There are a few creatures that cannot be killed by your standard attacks. These include fire monsters, which are immune to your jump and butt-stomp attacks. You can only defeat them by punching rocks into them from a distance. There’s also a large charging creature that can only be killed by using bombs… which is another new gameplay feature introduced in Episode 2.



Bombs can be used to kill enemies and clear obstacles, and they can be retrieved from bomb dispensers. Each bomb has a timer that counts down, and timer lengths vary depending on the challenge at hand. You can pick up and carry bombs, but you can’t jump while holding them. As such, the more intricate challenges will require you to pick up a bomb, toss it to a higher section, retrieve it, and continue on. Bombs can be set down, tossed in an arc, or thrown straight up. Of course, since enemies automatically detonate bombs when touched, you’ll need to clear a path first. Fortunately, bomb dispensers have an infinite supply. Oozi will occasionally encounter “broken” bomb dispensers which constantly drop lit bombs that explode instantly on contact. These bombs cannot be picked up and are only in place as an obstacle.



The points-to-health system returns in the second episode, and every 2,000 points gained by collecting stars or killing enemies adds back one heart, for a maximum of 3. However, where the first game simply had you gathering small stars throughout the game and hidden in alcoves, part 2 has large stars as well, and collecting them goes toward opening up the game’s 11 challenge levels. This gives the player a bit more incentive to explore the environment, and there are 5 stars hidden in each level.



Challenge levels include attempting to outrun rising lava or falling spikes, killing a certain number of enemies (or no enemies), avoiding damage, or attempting to reach a certain score. As before, the arcade mode is all about achieving a high score while moving through a timed level, and more time is added to the clock at each checkpoint.



The end-level boss here is a baddie who stands in the background while you stand on a row of platforms suspended over lava. The boss can drop rocks to destroy sections of the floor and cause sections to lower into the lava. You’ll have to stay on your toes during the early stages of each phase, since you cannot attack, and are left to deal with the environmental challenges. Eventually the boss will leap into the foreground, changing the landscape of the platforms and dropping a couple of bombs as well. You know what to do, grab a bomb and toss it at the boss. Survive a few rounds of this, and you’re ready for Episode 3.


Episode 3
Oozi Earth Adventure: Episode 3 picks up exactly where the last left off. The player is given a quick story recap, and is offered reminders of the basic controls, including the variable height jump, the double jump, wall jump, wall slide, and the ability to grab hooks bolted to the walls. The player also has a repertoire of combat moves, including the typical head bop to defeat weaker enemies and stun larger ones, the more powerful butt stomp that can defeat stronger enemies and stun others that would otherwise hurt you if you landed on them, and you can punch stunned enemies to send them flying left or right, potentially hitting other enemies in the process.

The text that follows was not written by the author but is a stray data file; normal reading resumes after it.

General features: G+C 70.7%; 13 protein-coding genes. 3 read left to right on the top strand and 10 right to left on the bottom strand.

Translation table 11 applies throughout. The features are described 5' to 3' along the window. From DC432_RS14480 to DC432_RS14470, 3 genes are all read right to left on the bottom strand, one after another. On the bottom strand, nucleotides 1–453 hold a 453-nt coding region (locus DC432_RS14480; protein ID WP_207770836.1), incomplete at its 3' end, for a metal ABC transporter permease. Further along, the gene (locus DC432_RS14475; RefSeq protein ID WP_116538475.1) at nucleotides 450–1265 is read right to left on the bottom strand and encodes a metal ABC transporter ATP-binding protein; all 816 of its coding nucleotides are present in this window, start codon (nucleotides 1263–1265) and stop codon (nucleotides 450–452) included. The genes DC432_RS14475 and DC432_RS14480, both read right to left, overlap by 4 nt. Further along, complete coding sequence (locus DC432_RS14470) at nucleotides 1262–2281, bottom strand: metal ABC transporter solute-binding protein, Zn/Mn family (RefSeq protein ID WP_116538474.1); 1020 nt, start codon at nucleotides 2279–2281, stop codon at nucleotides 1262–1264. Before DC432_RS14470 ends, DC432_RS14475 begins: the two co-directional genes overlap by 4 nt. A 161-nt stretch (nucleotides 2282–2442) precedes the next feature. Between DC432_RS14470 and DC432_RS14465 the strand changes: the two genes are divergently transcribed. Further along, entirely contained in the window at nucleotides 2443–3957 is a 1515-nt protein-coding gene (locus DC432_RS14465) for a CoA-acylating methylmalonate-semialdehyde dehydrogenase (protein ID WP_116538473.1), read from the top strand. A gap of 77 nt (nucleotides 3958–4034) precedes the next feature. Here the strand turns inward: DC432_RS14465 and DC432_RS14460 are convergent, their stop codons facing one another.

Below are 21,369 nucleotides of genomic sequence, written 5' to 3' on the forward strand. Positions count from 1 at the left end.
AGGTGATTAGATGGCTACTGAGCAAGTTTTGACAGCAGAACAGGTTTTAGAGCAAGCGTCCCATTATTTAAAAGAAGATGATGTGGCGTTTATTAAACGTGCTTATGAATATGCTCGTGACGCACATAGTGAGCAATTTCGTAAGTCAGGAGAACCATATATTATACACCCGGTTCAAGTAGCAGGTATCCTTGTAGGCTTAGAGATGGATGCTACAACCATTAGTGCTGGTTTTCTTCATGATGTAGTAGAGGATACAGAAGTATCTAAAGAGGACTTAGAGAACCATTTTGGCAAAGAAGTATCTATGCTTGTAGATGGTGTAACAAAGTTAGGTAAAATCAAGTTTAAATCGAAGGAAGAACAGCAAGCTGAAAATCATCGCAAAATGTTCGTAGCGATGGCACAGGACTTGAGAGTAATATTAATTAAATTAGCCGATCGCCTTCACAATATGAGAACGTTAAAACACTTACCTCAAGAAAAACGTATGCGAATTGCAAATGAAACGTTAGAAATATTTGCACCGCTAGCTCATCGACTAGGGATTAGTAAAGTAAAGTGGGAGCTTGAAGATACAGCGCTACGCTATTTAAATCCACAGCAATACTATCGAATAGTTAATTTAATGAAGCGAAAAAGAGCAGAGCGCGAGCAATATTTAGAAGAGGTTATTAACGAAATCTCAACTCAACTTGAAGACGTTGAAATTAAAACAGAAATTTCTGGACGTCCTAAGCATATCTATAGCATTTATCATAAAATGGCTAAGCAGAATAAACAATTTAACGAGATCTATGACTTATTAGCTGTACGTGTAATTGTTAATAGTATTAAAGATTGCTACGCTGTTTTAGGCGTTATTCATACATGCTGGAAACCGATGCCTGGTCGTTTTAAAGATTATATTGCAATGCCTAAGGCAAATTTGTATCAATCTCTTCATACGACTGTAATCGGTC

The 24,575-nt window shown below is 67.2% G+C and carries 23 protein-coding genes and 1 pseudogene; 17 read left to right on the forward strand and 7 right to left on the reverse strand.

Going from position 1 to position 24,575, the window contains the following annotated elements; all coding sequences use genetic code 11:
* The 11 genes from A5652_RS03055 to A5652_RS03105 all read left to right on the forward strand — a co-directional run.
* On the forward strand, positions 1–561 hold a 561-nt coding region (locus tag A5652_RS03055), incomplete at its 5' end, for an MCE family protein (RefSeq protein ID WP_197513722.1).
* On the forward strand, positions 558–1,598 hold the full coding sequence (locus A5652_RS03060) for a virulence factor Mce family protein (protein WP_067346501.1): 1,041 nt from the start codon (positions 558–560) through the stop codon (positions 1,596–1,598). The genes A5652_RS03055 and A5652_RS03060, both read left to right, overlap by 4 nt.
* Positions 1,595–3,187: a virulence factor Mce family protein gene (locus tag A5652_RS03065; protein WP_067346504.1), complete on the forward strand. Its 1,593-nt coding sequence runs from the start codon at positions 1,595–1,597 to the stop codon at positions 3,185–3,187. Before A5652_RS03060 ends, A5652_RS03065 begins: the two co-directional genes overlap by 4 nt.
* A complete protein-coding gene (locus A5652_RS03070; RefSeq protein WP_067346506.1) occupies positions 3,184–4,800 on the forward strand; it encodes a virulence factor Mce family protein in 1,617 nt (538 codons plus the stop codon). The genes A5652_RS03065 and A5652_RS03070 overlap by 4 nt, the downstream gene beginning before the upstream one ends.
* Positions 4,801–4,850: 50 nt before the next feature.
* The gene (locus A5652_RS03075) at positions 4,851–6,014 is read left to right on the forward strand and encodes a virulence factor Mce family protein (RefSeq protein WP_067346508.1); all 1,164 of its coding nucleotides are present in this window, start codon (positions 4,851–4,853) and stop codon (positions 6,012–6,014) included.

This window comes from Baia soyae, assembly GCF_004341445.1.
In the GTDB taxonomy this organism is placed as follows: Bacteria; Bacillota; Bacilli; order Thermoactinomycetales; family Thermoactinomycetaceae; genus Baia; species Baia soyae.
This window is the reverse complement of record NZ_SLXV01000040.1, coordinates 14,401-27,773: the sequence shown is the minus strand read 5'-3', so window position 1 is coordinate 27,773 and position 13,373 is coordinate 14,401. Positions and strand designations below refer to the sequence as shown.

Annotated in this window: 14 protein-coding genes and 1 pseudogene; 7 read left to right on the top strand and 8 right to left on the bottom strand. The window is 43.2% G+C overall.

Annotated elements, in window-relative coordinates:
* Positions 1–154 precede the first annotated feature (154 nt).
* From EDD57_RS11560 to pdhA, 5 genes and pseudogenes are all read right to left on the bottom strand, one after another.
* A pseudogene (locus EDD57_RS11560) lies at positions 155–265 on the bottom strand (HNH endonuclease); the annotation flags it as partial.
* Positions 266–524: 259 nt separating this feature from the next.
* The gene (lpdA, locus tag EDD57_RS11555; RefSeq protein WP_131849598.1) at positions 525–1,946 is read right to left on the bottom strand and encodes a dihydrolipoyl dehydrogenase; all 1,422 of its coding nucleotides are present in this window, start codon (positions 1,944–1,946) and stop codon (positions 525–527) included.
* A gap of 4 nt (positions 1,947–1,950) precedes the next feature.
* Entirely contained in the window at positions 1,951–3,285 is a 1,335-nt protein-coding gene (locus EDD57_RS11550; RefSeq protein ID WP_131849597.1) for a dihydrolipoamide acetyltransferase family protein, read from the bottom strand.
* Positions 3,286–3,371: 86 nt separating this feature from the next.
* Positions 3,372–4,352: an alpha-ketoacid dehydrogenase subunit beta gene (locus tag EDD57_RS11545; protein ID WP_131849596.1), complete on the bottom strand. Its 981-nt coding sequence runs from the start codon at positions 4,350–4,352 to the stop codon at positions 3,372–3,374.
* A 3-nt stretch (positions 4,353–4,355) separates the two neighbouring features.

While the player is introduced to each movement and attack type at the start of the first level, the game is still designed under the assumption that you have played the previous episodes in the series. The short tutorial is designed more as a refresher so the player can recall the moveset, but the challenge level is built as if this were the third world in a larger game rather than the first world of a standalone adventure. Straight away, the player will have to utilize all of his available skills, deal with multiple enemies that each have to be defeated in a different way, and avoid plenty of insta-death pools of slime.

The first game took place in large outdoor environments, the second within the confines of a subterranean world, and the third sees the player moving through a laboratory. There’s a bit of humor here as the player passes signs in the background with slogans such as “Radioactive! Fun for the whole family.” and “Our guns don’t kill. They are built for peace.” There are also soda machines with such offerings as Toxicola 3000 and other unsavory flavors, and screens showing “WARNING INTRUDER DETECTED” along with a picture of Oozi’s face.



As before, the player can collect stars throughout the level, which add to a point counter, and reaching 2,000 points grants an extra heart in the player’s life meter, for a maximum of 3. Checkpoints will also restore the player to 2 hearts if only 1 remains. And once again, there are 5 hidden stars in each level, and collecting all of them allows the player to unlock special challenge levels. Of course, to collect any of these stars, the player is going to have to contend with a variety of hazards.

This time, players must deal with balls of slime that explode from the pits, and others that rise up to ceiling. Electricity is a danger as well, with some electrical arcs appearing and disappearing, and solid arcs killing Oozi instantly. There are also a number of other projectiles and poisonous gas jets to avoid. Later levels also have security systems that must be carefully avoided, lest Oozi be sent backtracking to reset the alarm.